Searching over 5,500,000 cases.


searching
Buy This Entire Record For $7.95

Download the entire decision to receive the complete text, official citation,
docket number, dissents and concurrences, and footnotes for this case.

Learn more about what you receive with purchase of this case.

West v. Eoavaldi

United States District Court, S.D. Illinois

October 31, 2016

KENTES WEST, Plaintiff,
v.
FRANK EOAVALDI, MAJOR PAIGE, and UNKNOWN PARTY Defendants.

          MEMORANDUM AND ORDER

          MICHAEL J. REAGAN U.S. District Judge.

         Plaintiff Kentes West, an inmate in Menard Correctional Center, brings this action for deprivations of his constitutional rights pursuant to 42 U.S.C. § 1983. This case is now before the Court for a preliminary review of the Complaint pursuant to 28 U.S.C. § 1915A, which provides:

(a) Screening- The court shall review, before docketing, if feasible or, in any event, as soon as practicable after docketing, a complaint in a civil action in which a prisoner seeks redress from a governmental entity or officer or employee of a governmental entity.
(b) Grounds for Dismissal- On review, the court shall identify cognizable claims or dismiss the complaint, or any portion of the complaint, if the complaint-
(1) is frivolous, malicious, or fails to state a claim on which relief may be granted; or
(2) seeks monetary relief from a defendant who is immune from such relief.

         An action or claim is frivolous if “it lacks an arguable basis either in law or in fact.” Neitzke v. Williams, 490 U.S. 319, 325 (1989). Frivolousness is an objective standard that refers to a claim that any reasonable person would find meritless. Lee v. Clinton, 209 F.3d 1025, 1026-27 (7th Cir. 2000). An action fails to state a claim upon which relief can be granted if it does not plead “enough facts to state a claim to relief that is plausible on its face.” Bell Atlantic Corp. v. Twombly, 550 U.S. 544, 570 (2007). The claim of entitlement to relief must cross “the line between possibility and plausibility.” Id. at 557. At this juncture, the factual allegations of the pro se Complaint are to be liberally construed. See Rodriguez v. Plymouth Ambulance Serv., 577 F.3d 816, 821 (7th Cir. 2009).

         Upon careful review of the Complaint and any supporting exhibits, the Court finds it appropriate to exercise its authority under § 1915A.

         The Complaint

         Plaintiff originally filed this suit on April 11, 2016 in case No. 16-cv-414-SMY. That case underwent § 1915A screening on August 29, 2016, at which time it was determined that Plaintiff had stated unrelated claims and the present action was severed out of Plaintiff's other claims. (Doc. 1).

         As related to the claims present in this case, Plaintiff has alleged that on July 30, 2015, C/O Rakers decided not to feed Plaintiff. (Doc. 2, p. 30). He tried to give Plaintiff an empty tray, but “due to the fan on the wall being blowing on the tray” Plaintiff knew something was not right with about the tray, and told Rakers so. (Doc. 2, p. 30). Rakers opted not to give Plaintiff the tray. (Doc. 2, p. 30). Plaintiff asked C/O Cutts to look at the tray when he walked past and Cutts allegedly told Plaintiff the tray was empty. (Doc. 2, p. 30). Plaintiff then tried to complain to Sgt. Harris, who told him to talk to his gallery officer about it. (Doc. 2, p. 31). Plaintiff alleges that his gallery officer refused to give him showers in the past and had previously threatened him. (Doc. 2, p. 31). So Plaintiff asked to speak to a Lieutenant. (Doc. 2, p. 31). Plaintiff waited a while, but he still did not get a tray and a Lieutenant never came by. (Doc. 2, p. 31). So Plaintiff flooded his cell. (Doc. 2, p. 31).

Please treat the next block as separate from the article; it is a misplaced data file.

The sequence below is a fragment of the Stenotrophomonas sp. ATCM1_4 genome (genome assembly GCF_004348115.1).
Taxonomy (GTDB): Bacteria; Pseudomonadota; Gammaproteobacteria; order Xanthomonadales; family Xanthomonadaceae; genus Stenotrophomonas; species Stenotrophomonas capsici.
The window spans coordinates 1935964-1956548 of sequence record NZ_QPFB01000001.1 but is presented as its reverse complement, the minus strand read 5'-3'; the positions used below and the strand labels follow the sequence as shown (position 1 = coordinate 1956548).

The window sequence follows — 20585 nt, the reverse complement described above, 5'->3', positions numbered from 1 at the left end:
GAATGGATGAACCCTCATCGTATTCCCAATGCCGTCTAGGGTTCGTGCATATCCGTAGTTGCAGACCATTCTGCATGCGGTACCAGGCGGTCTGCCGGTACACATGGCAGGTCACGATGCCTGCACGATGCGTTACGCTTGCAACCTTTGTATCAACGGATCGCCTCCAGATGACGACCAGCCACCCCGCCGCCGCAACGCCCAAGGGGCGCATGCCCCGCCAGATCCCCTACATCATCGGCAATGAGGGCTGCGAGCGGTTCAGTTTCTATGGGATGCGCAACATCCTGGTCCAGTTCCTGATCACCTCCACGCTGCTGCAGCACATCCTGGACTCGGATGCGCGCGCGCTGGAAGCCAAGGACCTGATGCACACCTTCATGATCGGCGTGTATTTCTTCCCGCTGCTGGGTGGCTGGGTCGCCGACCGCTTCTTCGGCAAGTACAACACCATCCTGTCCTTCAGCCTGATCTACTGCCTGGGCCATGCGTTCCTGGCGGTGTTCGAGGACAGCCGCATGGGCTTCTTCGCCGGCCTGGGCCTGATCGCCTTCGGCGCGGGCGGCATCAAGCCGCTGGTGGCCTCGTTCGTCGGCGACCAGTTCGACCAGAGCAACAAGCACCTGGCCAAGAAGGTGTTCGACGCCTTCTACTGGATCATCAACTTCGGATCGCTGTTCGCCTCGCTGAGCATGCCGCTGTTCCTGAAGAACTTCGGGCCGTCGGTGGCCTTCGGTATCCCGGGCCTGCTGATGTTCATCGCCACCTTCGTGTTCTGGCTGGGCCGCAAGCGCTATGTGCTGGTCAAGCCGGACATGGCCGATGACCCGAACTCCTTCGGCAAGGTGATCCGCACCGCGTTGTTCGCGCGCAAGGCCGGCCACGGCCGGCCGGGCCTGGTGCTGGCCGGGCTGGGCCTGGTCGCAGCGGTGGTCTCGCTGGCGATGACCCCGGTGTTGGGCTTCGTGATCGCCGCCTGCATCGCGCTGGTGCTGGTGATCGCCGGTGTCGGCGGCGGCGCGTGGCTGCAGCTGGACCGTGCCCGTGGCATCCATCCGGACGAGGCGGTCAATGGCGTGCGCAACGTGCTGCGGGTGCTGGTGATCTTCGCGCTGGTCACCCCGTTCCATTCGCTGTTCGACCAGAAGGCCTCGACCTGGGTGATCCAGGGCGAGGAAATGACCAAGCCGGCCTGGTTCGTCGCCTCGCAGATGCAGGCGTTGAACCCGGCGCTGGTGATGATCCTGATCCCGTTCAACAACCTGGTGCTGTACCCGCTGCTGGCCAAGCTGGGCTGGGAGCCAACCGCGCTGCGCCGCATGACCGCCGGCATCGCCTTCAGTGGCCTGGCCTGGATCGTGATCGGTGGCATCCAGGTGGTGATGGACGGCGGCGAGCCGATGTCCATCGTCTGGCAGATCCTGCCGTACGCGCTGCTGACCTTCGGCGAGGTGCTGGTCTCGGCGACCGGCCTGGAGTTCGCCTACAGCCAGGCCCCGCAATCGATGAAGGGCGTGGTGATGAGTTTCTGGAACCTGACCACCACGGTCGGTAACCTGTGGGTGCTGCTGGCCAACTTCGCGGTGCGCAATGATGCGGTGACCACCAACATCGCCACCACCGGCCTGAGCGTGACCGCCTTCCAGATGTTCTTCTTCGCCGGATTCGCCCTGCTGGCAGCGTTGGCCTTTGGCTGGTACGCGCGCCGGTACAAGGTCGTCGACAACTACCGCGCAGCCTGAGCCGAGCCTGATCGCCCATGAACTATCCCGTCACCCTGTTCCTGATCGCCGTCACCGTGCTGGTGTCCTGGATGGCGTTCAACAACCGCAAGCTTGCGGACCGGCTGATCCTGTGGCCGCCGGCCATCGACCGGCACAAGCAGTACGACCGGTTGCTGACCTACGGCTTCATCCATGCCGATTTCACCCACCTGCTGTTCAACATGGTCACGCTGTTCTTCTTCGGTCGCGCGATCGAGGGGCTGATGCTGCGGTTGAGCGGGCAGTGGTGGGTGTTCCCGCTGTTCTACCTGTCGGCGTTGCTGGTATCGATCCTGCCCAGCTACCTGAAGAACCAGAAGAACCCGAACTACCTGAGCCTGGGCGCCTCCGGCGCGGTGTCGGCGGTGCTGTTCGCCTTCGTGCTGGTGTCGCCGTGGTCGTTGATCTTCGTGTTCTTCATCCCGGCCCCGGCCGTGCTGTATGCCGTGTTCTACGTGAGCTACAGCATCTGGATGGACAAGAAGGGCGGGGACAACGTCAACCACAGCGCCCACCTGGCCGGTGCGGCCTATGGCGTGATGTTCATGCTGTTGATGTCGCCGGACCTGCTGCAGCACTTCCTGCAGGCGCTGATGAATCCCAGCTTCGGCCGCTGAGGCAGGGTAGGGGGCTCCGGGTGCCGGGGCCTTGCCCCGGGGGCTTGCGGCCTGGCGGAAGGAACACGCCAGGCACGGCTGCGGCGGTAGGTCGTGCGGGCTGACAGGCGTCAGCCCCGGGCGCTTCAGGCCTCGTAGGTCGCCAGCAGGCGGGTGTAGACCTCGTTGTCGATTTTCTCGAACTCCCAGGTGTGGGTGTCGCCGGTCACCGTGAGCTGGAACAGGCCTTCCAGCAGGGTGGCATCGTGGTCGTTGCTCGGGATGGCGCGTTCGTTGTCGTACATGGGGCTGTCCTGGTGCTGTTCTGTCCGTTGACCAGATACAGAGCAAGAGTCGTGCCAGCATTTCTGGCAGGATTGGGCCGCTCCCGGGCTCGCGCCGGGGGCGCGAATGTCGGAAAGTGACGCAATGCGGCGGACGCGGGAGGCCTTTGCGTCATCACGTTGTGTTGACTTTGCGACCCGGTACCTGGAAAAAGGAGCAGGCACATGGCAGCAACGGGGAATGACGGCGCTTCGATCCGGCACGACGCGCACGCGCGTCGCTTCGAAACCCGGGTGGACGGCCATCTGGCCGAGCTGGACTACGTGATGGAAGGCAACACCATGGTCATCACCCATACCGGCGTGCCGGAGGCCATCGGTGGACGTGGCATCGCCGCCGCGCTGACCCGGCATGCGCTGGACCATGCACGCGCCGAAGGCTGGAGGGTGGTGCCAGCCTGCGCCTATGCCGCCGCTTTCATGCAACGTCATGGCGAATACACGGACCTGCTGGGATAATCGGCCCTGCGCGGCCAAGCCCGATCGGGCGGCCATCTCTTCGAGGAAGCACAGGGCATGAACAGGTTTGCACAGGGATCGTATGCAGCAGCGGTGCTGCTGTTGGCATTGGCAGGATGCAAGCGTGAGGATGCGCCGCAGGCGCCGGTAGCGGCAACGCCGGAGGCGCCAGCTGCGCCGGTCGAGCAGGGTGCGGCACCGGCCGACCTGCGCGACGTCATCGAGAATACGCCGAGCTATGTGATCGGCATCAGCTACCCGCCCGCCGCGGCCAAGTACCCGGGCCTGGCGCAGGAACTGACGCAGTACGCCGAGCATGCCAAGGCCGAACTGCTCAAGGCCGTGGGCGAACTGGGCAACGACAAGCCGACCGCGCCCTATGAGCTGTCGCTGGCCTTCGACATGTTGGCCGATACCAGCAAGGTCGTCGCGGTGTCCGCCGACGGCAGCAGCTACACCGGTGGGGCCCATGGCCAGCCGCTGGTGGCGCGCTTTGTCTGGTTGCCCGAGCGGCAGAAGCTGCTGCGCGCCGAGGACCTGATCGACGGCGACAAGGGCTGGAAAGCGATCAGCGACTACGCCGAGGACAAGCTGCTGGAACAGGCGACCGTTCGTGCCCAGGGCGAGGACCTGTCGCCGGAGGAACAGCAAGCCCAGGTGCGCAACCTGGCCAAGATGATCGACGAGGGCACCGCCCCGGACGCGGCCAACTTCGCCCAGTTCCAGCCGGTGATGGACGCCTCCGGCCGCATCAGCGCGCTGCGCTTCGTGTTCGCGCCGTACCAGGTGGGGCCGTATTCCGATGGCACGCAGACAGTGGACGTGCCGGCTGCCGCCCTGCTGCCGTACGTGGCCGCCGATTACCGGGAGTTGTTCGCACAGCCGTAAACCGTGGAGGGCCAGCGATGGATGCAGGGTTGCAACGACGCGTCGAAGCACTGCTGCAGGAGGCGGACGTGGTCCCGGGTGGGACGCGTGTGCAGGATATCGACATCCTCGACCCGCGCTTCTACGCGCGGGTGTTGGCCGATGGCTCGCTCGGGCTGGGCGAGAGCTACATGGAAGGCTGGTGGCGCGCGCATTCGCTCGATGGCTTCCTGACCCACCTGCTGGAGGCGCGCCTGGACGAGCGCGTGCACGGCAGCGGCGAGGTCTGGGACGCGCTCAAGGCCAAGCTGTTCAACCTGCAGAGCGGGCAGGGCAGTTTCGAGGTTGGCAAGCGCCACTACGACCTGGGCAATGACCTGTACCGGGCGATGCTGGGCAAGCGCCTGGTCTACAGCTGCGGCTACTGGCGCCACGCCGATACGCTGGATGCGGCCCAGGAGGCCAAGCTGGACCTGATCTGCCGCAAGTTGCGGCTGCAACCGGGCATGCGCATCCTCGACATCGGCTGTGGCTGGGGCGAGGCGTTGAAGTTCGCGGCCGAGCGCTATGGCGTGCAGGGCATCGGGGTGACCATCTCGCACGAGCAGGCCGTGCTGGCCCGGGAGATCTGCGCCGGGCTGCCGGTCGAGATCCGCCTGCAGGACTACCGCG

When guards responded to the flooding, they declined to address Plaintiff's complaints about not getting a tray or Rakers mistreating Plaintiff. (Doc. 2, p. 31). Lt. Eoavaldi told Plaintiff that he “was going to get it today” because Eoavaldi was tired of hearing his name. (Doc. 2, p. 31). Plaintiff refused to cuff up when Eoavaldi ordered him to because he believed that Eoavaldi would beat him. (Doc. 2, p. 31). Eoavaldi called Major Paige to the scene, but Plaintiff would not cuff up for him either because he was even angrier than Eoavaldi. (Doc. 2, p. 31). Eoavaldi and Paige wrote Plaintiff a disciplinary report and called Orange Crush to Plaintiff's cell. (Doc. 2, p. 31).

         Plaintiff complied with Orange Crush's orders because he believed that Orange Crush would not hurt him because they filmed the cell extraction. (Doc. 2, p. 31). Despite his compliance, Plaintiff was pepper sprayed, thrown to the ground, had his head forced into the toilet, his hair pulled, and his genitals were rubbed with pepper spray. (Doc. 2, p. 31). Plaintiff's clothes and Nike gym shoes were thrown in the trash. (Doc. 2, p. 31). He was placed in a cell with no water, no working toilet, no ...


Buy This Entire Record For $7.95

Download the entire decision to receive the complete text, official citation,
docket number, dissents and concurrences, and footnotes for this case.

Learn more about what you receive with purchase of this case.